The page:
Stakes are high for Westmeath as champions roll into town

Paul Sharry in action against Fintan Goold during the Cork game: Pic: Diarmuid Greene/ Sportsfile

Paul Sharry in action against Fintan Goold during the Cork game: Pic: Diarmuid Greene/ Sportsfile

Following a defeat in last weekend's Allianz NFL Division One opener with Cork the stakes will be piled high for Westmeath at Cusack Park when All Ireland champions Dublin visit Cusack Park.

It is the second time in just over a month that Jim Gavin's standard bearers travel to Mullingar as Dublin have already beaten Westmeath in the O'Byrne Cup. There will be a more imposing cut to the Dublin starting XV on this occasion and Westmeath manager Paul Bealin is expecting another tough encounter.

“Our guys knew before a ball was thrown in that every game in Division One would be a difficult game,” is Bealin's assessment of the challenges facing Westmeath this Spring. “Cork was going to be a hard game. If we perform and improve our performances in every game we can measure where we are at the end of the League.

“Bringing the All Ireland Champions into Cusack Park I’m sure our lads will relish that. I’m sure the Dubs will travel in big numbers too. We have played them in the O’Byrne Cup, albeit their second string team. We competed and we got beaten by a point at the very end. Our lads will rally again.”

Westmeath will have to summon a defiant display because there were signs of Dublin's considerable ability when they eked out a victory against Kerry at Croke Park last Saturday evening. Bealin is stressing the importance of Dublin's depth and reckons that is one of the main reasons why they are so highly regarded at present.

“It was typical Dublin and Kerry, a very tight game. Dublin got the first goal, Kerry then did very well for 20 or 25 minutes, but Dublin stayed with them and dug out a result. Dublin know how to win games. To be able to bring on Michael Darragh McAuley, Paul Mannion, and Jack McCaffrey is fantastic for any team. They have strength in depth. It was a tight game, it was a great game to watch. We are looking forward to playing Dublin, they have set the benchmark for everyone. Any team playing them will relish the challenge.”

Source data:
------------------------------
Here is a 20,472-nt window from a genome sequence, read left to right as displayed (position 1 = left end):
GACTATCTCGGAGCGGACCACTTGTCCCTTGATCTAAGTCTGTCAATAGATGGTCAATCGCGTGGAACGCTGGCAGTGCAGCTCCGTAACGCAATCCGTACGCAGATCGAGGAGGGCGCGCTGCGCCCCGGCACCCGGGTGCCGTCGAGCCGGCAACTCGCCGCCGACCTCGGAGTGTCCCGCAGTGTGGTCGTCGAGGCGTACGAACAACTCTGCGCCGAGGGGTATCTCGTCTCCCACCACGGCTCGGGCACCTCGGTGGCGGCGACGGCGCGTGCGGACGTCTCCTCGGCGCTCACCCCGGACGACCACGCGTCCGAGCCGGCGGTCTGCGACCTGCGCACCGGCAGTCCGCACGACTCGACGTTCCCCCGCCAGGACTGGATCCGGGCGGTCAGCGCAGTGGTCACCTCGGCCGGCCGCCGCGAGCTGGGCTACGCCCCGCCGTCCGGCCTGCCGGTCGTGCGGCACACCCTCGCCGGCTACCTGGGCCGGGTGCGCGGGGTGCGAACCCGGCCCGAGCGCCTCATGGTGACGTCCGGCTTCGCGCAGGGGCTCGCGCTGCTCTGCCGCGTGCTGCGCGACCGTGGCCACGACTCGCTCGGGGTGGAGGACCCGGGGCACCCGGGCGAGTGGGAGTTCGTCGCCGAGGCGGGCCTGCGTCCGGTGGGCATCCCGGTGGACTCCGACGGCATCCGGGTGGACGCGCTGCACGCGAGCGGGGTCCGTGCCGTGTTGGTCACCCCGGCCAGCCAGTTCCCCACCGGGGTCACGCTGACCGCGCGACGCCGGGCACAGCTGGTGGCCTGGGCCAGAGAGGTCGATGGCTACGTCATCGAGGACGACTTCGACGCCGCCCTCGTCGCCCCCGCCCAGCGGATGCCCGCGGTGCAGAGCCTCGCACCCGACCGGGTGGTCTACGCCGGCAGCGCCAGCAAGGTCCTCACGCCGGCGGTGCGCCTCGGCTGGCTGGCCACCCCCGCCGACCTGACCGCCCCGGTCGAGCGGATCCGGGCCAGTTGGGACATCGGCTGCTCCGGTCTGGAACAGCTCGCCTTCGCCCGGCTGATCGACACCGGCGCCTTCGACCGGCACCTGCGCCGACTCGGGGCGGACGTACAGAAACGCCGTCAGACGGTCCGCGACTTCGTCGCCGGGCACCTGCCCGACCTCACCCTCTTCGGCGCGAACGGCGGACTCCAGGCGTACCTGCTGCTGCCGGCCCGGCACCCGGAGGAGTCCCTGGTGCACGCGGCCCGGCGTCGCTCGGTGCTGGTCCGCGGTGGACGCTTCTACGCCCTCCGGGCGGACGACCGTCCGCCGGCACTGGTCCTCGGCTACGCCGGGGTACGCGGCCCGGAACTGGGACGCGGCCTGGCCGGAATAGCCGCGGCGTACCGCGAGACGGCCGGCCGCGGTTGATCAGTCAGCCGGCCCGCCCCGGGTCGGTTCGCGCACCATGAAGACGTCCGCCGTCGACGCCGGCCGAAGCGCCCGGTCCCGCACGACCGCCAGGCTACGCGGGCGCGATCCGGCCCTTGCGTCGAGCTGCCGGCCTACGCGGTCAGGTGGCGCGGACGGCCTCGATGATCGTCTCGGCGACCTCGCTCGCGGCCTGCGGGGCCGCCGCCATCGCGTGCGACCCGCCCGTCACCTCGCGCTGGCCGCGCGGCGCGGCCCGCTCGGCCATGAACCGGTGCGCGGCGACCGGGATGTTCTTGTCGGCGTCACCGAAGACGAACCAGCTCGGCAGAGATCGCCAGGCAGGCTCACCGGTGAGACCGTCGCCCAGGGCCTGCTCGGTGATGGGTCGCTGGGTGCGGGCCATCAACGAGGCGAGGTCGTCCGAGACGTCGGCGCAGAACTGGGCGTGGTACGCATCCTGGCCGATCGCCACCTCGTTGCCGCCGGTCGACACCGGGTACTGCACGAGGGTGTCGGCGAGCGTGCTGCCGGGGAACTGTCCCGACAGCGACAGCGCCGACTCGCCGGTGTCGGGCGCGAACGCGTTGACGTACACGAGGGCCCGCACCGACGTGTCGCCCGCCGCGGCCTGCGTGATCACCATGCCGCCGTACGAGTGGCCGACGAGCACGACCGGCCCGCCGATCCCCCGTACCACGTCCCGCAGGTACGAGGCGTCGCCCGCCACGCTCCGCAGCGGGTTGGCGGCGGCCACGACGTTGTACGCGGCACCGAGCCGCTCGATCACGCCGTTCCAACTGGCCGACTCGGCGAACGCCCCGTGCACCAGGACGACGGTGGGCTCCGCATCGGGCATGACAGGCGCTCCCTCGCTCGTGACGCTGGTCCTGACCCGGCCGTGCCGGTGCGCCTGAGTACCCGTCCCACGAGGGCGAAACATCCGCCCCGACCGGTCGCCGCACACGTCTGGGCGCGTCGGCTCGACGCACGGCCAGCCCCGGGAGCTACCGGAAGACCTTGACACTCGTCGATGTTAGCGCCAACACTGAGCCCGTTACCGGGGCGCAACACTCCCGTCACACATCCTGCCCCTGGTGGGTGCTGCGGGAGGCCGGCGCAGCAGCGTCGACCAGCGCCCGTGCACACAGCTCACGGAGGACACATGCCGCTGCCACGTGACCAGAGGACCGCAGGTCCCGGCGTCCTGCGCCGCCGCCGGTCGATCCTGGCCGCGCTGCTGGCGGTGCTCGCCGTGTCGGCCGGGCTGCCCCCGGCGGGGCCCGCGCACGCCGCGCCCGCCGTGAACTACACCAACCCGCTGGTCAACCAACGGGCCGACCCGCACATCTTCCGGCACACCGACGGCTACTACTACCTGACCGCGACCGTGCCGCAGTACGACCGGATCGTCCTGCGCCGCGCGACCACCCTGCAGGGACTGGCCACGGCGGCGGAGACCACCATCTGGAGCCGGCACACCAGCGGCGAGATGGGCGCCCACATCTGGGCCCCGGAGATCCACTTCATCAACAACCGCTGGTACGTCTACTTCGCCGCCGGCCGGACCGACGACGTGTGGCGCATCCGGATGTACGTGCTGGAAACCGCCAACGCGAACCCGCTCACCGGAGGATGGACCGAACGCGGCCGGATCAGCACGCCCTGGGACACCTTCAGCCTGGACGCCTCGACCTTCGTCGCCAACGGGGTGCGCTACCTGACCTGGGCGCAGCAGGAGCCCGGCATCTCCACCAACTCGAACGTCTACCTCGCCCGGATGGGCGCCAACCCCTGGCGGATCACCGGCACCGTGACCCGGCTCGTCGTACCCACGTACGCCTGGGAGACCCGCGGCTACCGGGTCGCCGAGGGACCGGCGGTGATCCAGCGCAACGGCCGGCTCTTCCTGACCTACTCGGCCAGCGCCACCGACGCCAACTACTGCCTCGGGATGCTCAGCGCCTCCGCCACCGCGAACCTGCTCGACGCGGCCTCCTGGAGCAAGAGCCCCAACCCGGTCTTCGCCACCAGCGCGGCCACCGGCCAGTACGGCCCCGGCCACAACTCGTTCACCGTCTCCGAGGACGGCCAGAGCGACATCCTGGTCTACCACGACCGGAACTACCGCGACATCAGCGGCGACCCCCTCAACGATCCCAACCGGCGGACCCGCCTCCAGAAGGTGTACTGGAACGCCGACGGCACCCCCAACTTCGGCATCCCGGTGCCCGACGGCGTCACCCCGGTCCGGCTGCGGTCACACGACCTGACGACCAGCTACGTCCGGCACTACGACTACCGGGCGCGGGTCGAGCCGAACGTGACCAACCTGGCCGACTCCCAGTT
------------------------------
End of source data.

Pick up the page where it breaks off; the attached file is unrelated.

Westmeath were bright initially down by the banks of the Lee before Cork took charge after the restart. That is where the damage was done according to Bealin. “It went wrong in the the third quarter. It looked like the breeze would favour us in the second half, but in the midfield sector Cork took complete control in that area. They ran at us and got a lot of scores from that. It just goes to show how strong Cork are and we struggled with them in the midfield area. They dominated there in the third quarter getting seven or eight points and it meant we had to go chasing the game after that.”

Bealin was satisfied with how Westmeath's approach had bothered Cork at the outset. The teams departed deadlocked at 0-5 each, but Cork had sufficient craft to overpower Westmeath when it mattered most. “We would have taken the position we were in at half-time before the match,” Bealin reflected.

“It was one of the things we said that to give ourselves a chance we’d have been happy level. They got a point just before half-time to level it. We went from four points down to go five-four up. In saying that we were playing against a class team. They have dominated winning four or five Leagues between Division Two and Division One. They have strength in depth and they were physically stronger than we were.

“To give ourselves a chance we set up the way we did. The likes of Cork and Kerry and Dublin like space inside in their forward lines. What you are trying to do is not to put 12 or 13 guys behind the ball, but to try to sweep if you can. We tried a tactic and it worked in the first half, but once we went seven or eight points behind that tactic is gone because you have to push on. We brought lads off the bench to try to push lads on to give us a chance.”

Avoiding an instant relegation to Division Two remains Westmeath's National Football League objective. Bealin is happy that Westmeath's journey has begun and six more demanding fixtures are imminent. “I think there are four or five very good teams in Division Team,” Bealin said. “The three other teams then are competing for the last few spots so as to not get relegated. There is a difference compared to Division Two. Teams like Cork, Kerry, Mayo, and Dublin are consistently in Division One. It certainly helps them and this is a benchmark for us and we know what level these teams are at now.”


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